In much of the English-speaking world, a traditional folk song set to the words of a Scots poem is used to bid farewell to the old year at the stroke of midnight on New Year’s Eve. “Auld Lang Syne,” probably best translated into modern English as “long, long ago” or “days gone by,” was penned by Robert Burns in 1788. Burns probably did not compose the poem, but rather collected it “from an old man.”
Should auld acquaintance be forgot,
and never brought to mind?
Should auld acquaintance be forgot,
and auld lang syne?
For auld lang syne, my jo,
for auld lang syne,
we’ll tak’ a cup o’ kindness yet,
for auld lang syne.
“Auld Lang Syne” arr. Leopold Koželuch
Joseph Holbrooke (1878-1958) was born in the south London suburb of Croydon into a family of traveling music hall entertainers. Musically extremely gifted, he composed music for home use at the age of 9 and was soon introduced to the music hall environment by his father. Acquainted with the leading entertainers of his time, Holbrooke fashioned numerous arrangements and subsequently enrolled at the Royal Academy of Music to further his studies. He gave his solo debut as a concert pianist in 1896 and composed a good many pieces in a variety of genres. His initial success as a composer rested on a number of large-scale orchestral works, which earned him a reputation as “an innovative and original contemporary English composer.” He was even dubbed “the Cockney Wagner,” and his “Auld Lang Syne” Variations for Orchestra op. 60 date from 1906.
Joseph Holbrooke: Auld Lang Syne Variations, Op. 60
The Sri Lankan-British composer-pianist Tanya Ekanayaka composed “12 Prisms” for solo piano between 2016 and 2017. “They correspond to the twelve primary notes of the keyboard and have been inspired not only by classical styles and indigenous world music but also by contemporary pop, rock and film music.” For one, these prisms contain adaptations of indigenous Sri Lankan folk and traditional melodies. However, they also “contain adaptions of traditional and ancient melodies of other countries in which I have performed or with which I have been associated musically.” According to Ekanayaka, “The adapted melodies are simply a deeply personal representation of, and tribute to, their original forms and their attendant cultures and people. The term ‘prism’ is intended to reflect the manner in which sounds stemming from diverse cultures, eras and the very core of my being, meld, transform and refract through the piano to emerge as new narratives.”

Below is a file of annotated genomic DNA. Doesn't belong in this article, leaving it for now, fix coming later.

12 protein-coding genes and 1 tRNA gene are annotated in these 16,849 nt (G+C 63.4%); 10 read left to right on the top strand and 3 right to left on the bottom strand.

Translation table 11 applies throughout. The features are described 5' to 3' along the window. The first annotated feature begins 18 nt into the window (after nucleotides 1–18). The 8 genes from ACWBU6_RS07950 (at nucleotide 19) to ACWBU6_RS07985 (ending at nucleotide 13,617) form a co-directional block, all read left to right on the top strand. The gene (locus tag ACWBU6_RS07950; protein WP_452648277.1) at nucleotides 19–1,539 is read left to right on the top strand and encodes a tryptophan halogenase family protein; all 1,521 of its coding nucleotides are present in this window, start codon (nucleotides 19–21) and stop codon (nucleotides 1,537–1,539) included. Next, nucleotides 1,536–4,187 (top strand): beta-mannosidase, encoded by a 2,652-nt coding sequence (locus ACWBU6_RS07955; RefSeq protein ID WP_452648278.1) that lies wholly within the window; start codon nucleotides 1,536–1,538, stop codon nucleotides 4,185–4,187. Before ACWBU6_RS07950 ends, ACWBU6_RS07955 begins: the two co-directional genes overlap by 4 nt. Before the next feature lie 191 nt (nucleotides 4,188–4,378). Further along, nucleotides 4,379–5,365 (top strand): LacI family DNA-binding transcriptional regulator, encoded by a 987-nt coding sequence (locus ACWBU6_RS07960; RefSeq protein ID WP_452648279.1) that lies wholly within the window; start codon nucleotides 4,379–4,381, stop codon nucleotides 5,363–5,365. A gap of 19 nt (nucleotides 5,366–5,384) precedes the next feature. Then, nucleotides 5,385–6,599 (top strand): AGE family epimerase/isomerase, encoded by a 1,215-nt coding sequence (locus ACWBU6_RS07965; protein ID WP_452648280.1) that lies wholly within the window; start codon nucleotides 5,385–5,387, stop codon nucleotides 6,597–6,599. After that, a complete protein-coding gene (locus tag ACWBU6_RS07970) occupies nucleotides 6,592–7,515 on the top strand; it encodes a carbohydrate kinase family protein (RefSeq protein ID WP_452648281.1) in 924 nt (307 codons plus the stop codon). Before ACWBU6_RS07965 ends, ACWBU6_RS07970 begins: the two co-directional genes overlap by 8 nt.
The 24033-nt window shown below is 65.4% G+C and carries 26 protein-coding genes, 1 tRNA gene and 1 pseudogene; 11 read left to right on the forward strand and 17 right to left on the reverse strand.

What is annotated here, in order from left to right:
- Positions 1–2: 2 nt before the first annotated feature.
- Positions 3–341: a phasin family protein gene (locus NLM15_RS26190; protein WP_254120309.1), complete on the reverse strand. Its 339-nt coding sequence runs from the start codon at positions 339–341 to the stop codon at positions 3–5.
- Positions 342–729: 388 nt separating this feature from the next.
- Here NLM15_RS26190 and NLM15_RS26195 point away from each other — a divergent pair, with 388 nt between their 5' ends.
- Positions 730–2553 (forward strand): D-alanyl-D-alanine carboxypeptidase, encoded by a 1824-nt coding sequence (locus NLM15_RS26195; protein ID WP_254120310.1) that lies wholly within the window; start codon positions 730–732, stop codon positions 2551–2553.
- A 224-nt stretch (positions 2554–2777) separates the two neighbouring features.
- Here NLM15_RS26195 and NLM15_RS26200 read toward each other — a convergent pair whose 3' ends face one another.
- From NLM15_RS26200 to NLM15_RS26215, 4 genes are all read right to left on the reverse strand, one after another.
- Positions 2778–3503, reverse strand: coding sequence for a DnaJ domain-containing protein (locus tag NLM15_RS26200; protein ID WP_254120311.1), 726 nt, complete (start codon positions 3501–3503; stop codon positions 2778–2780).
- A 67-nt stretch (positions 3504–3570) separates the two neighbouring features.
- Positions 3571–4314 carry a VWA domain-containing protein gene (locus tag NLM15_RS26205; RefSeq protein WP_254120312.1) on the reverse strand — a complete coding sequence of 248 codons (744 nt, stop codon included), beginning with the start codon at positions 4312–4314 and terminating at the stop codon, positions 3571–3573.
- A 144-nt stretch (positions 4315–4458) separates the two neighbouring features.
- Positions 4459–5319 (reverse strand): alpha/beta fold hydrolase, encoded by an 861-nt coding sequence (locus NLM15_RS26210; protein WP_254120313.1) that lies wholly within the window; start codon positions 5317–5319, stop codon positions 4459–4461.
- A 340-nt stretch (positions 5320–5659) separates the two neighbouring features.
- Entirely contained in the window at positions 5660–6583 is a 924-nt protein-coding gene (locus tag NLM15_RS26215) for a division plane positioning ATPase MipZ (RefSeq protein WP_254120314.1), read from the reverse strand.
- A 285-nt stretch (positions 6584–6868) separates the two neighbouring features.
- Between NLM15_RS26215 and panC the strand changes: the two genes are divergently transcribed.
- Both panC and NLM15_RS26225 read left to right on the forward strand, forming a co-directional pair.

Tanya Ekanayaka: Piano Prism No. 4, “Auld Lang Syne & An Asian Sacred”
Franz Waxman was born on Christmas Eve 1906, and eventually took a banking job to pay for his musical education. He studied in Dresden and Berlin, while also supporting himself as a jazz and nightclub pianist. He did compose a number of concert works before and after his emigration to the United States, but he is probably best known for “the numerous scores that made him a mainstay of the Hollywood film scene over three decades.” Interestingly, Waxman made his name in the horror music genres, composing scores for “The Bride of Frankenstein,” and for Alfred Hitchcock’s “Rebecca.” As a critic put it, Waxman’s music becomes “a soundboard for the subconscious.” However, Waxman also had a definite sense of humor. His delightful Variations on Auld Lang Syne combine the Scottish folk song with famous melodies from the classical repertoire. I am sure you have absolutely no problems identifying the featured tunes and works. Happy New Year 2019!
Franz Waxman: Variations on Auld Lang Syne